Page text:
Public Service Mosaics in Shanghai

Ruihua Lane (瑞华坊) is one of the many old alleys in Shanghai’s Luwan District (卢湾区), but it’s distinguished by its wonderful display of visual public service announcements made up entirely of large mosaic tiles.

Though slightly fading, the posters, in good Party-like slogan fashion, reminded the lane’s former residents of behaviors that went along with a civilized society: protecting the environment (绿化美化,保护环境), maintaining neighborly and familial harmony (邻里团结,家庭和睦) (with the classic two grandparents-two parents-one child family structure), keeping law and order (遵纪守法,遵纪秩序), helping others (in the footsteps of the exemplary revolutionary hero Lei Feng, 学习雷锋,助人为乐)  and promoting the belief in science to combat superstitions (普及科学破除迷). The cartoons were simply drawn, in a style made to resemble that of a young child, but effective.

When asked, an older resident walking his dog said the mosaics were put up sometime in early 2000s. But why here on Ruihua Lane, and not anywhere else?

After searching for similar art in neighboring lanes, I found other mosaic-tiled public service messages, but they only contained more detailed text (spelling out safety warnings), and no pictures.

Ruihua Lane was believed to be a good neighborhood due to its proximity of wealthier occupants before 1949. It was also close to the site of the first National People’s Congress (NPC) (全国人民代表大会) meeting on July 23, 1921 which marked the birth of the Chinese Communist Party. Ironically, most would now know the area as Xintiandi (新天地), an upscale shopping and dining destination. Politicians attending the NPC meeting had apparently resided in Ruihua Lane during that time, including Leng Yuqiu, who had served in the Republic of China’s army and met there with Mao Zedong, Zhou Enlai and Zhu De.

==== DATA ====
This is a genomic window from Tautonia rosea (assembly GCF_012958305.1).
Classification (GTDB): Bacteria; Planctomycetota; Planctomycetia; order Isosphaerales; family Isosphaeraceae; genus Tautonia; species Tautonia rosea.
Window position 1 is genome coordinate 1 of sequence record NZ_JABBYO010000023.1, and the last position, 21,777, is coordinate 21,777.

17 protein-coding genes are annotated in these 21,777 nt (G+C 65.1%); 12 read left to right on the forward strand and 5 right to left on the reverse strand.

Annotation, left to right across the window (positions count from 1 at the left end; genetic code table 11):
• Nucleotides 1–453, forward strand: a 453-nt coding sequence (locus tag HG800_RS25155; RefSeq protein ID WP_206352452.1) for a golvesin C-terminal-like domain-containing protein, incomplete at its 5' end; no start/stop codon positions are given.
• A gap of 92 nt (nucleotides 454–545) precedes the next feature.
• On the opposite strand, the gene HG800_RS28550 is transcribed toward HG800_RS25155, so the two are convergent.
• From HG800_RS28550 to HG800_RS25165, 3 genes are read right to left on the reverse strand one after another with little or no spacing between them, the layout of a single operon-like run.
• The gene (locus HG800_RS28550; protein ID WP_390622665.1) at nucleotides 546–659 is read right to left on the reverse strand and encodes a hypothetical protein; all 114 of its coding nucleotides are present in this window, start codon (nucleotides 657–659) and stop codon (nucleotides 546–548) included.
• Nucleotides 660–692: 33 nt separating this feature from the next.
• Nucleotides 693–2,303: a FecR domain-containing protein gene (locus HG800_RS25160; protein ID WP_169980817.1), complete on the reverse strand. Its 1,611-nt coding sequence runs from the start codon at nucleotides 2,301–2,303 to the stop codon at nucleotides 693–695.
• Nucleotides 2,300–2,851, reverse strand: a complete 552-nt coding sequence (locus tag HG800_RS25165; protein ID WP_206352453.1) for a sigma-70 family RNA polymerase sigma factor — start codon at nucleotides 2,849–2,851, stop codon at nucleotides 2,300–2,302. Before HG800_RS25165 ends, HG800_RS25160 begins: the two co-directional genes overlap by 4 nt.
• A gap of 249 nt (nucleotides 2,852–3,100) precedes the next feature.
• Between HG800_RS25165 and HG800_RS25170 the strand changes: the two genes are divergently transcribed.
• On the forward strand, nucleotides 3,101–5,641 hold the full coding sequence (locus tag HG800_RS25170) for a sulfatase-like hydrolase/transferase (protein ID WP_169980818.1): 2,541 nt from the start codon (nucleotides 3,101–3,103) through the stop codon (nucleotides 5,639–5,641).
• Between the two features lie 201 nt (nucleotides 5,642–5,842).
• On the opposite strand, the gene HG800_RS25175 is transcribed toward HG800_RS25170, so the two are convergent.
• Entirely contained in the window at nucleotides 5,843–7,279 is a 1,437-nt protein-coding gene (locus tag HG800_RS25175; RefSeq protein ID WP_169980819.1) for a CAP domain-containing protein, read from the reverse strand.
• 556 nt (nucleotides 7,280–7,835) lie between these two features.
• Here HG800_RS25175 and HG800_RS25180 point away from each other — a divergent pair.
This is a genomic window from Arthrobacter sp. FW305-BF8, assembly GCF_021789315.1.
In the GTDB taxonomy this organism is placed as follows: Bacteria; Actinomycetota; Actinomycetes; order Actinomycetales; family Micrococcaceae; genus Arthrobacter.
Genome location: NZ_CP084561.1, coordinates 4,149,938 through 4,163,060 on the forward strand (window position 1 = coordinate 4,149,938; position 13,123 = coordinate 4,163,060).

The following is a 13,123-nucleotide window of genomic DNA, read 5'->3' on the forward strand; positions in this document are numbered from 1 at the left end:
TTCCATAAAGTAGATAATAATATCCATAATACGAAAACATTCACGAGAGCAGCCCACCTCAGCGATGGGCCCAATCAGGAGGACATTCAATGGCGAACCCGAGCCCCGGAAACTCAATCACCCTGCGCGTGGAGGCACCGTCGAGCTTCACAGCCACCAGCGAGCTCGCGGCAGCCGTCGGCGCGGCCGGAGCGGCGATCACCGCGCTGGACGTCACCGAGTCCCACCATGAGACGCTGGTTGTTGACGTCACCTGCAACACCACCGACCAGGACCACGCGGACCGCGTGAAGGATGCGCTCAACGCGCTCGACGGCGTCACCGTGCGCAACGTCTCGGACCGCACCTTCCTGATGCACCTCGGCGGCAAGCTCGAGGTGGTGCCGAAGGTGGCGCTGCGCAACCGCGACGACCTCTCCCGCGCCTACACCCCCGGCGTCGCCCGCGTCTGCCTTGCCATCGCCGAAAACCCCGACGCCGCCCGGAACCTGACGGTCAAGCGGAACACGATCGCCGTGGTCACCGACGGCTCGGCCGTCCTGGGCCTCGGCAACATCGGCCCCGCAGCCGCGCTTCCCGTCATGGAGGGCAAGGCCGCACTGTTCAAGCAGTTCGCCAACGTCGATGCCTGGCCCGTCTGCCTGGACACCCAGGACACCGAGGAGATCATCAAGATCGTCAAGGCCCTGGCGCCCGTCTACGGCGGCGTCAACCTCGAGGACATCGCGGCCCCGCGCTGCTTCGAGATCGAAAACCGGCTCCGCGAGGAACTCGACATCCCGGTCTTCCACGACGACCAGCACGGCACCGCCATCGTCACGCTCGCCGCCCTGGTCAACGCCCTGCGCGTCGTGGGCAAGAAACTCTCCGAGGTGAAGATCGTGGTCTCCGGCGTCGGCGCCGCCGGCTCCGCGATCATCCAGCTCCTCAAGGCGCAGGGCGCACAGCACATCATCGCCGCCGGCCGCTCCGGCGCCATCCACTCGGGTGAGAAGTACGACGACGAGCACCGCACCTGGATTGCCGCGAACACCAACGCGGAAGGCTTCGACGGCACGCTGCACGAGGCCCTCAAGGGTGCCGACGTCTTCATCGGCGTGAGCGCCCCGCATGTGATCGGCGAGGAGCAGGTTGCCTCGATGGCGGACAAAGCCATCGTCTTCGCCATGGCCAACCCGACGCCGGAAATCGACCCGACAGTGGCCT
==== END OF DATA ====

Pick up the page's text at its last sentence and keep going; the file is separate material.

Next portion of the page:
Sadly, in a another year or so, Ruihua Lane will be no more. Almost a third of the residents in that lane have moved out and the entrances to their shikumen homes have been bricked up, ostensibly to prevent squatters from infiltrating, but mostly as a message about its pending demise. This is also the case with many neighboring lanes in the area.

While the mosaics were not heavily aged, they were an evolved version of civic propaganda, using long-standing Party concepts revised for more modern times. Older such images were made in a more orthodox Marxist mold, stressing peasants and workers.

They also made a colorful addition to the lane’s character. The only irony is that, despite being designed as enduring reminders of always good behavior, they will suffer the fate of a limited shelf life.

This post is a revised version of the original, and was cross-posted from Shanghai

This entry was written by Sue Anne Tay , posted on Tuesday March 15 2011at 10:03 pm , filed under Asia Pacific, Heritage and Preservation, Public Space and tagged , , , . Bookmark the permalink . Post a comment below or leave a trackback: Trackback URL.

One Response to “Public Service Mosaics in Shanghai”

  • I’ve come across similar mosaics in a few different parts of Guangzhou, but they seem to be much older, based on their style of illustration and messages that are less public-service, more propaganda.